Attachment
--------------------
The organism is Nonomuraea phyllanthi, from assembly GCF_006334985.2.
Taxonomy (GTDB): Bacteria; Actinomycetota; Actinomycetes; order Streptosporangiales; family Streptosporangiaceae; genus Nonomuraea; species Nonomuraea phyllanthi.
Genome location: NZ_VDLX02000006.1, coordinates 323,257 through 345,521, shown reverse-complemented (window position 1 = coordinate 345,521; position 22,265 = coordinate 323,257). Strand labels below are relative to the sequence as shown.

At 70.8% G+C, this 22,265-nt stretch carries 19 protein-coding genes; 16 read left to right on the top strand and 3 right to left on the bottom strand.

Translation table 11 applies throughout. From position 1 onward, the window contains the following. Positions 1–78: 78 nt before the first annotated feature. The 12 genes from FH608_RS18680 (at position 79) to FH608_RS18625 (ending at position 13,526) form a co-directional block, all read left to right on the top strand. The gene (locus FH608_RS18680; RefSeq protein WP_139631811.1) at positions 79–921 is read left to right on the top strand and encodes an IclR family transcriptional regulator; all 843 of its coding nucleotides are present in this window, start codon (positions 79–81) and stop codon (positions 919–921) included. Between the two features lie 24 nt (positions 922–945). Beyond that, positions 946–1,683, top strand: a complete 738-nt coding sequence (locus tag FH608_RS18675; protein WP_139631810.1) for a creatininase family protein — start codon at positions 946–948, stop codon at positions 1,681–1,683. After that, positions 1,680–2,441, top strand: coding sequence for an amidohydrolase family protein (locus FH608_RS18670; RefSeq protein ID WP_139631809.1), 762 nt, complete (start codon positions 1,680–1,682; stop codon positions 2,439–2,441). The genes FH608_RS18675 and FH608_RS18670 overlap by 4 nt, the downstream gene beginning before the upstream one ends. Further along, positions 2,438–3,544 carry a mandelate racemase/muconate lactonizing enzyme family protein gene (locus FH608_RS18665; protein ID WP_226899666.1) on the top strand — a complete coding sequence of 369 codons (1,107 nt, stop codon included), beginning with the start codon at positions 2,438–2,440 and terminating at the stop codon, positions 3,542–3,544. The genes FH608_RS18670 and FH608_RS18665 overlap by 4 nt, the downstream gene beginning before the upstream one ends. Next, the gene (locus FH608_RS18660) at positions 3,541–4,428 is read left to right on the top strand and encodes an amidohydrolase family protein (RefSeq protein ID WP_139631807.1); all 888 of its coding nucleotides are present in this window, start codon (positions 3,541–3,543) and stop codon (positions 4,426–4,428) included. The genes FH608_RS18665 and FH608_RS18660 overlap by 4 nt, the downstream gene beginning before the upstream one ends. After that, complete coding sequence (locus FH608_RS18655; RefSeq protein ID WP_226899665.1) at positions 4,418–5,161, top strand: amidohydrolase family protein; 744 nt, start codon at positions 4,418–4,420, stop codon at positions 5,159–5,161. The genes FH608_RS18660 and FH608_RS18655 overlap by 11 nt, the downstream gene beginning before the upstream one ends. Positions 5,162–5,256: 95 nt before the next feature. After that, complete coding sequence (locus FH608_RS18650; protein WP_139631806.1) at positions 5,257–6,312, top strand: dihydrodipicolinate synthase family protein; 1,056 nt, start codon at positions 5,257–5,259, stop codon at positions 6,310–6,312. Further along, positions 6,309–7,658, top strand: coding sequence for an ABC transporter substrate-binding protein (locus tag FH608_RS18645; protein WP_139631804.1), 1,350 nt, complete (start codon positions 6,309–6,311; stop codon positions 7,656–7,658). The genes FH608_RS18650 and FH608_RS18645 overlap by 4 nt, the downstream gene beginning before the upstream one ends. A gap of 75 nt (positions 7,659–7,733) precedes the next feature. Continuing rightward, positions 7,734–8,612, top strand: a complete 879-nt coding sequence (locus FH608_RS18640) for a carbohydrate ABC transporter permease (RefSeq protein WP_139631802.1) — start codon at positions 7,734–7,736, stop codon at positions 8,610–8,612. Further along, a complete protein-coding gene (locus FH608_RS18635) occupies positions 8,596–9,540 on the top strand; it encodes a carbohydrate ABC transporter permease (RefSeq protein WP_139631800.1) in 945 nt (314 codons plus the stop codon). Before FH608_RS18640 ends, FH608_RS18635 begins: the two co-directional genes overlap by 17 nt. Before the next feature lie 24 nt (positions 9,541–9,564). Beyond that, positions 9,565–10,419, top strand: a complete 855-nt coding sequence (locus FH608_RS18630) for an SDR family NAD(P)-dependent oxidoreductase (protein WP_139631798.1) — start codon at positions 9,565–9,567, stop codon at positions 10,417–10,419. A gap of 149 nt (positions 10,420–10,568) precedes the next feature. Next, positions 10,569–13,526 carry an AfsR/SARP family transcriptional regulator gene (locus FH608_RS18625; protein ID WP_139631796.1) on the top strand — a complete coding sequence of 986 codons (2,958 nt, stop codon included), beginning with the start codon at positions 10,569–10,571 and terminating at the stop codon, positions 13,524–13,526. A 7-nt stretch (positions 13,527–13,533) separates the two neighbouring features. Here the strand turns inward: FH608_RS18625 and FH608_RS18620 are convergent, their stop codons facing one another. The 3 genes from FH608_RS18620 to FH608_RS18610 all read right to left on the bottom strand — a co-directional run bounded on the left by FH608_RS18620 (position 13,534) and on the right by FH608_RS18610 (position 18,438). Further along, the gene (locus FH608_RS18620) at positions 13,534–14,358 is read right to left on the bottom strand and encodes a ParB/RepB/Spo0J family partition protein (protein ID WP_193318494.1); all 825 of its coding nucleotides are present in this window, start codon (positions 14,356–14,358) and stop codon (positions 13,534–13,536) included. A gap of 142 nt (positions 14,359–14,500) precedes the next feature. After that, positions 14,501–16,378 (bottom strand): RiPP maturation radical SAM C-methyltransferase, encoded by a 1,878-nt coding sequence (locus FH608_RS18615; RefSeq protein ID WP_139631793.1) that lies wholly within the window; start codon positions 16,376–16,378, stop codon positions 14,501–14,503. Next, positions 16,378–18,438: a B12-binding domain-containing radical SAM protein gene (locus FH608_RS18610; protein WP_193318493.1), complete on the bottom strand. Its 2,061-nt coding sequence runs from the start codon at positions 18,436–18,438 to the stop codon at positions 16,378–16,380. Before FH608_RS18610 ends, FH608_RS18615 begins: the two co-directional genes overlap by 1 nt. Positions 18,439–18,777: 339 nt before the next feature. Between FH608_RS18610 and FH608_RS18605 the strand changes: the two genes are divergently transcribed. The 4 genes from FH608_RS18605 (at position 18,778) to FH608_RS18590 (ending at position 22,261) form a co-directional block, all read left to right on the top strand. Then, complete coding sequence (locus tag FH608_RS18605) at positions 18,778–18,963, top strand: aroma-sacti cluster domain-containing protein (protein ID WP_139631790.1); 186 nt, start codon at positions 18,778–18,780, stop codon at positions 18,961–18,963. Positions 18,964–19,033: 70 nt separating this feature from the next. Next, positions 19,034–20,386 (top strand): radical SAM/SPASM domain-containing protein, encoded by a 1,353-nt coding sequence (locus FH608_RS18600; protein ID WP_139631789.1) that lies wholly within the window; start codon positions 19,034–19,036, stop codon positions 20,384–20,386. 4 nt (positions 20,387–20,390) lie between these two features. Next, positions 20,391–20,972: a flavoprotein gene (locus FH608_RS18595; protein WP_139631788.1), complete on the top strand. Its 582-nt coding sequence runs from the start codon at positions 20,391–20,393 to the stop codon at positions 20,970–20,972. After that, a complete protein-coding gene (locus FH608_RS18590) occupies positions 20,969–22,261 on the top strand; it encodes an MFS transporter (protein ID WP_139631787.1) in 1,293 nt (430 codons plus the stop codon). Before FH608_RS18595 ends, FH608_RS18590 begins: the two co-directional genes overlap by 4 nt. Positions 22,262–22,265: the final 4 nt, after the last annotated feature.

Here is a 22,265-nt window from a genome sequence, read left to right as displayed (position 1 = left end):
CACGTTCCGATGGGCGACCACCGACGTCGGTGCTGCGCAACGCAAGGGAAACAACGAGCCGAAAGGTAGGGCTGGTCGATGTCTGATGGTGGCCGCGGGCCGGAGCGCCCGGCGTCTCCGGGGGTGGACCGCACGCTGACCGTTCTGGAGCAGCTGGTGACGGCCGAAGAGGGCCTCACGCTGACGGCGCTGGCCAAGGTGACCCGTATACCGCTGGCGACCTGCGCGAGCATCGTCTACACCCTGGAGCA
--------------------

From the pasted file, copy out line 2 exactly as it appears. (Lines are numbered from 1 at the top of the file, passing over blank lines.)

Taxonomy (GTDB): Bacteria; Actinomycetota; Actinomycetes; order Streptosporangiales; family Streptosporangiaceae; genus Nonomuraea; species Nonomuraea phyllanthi.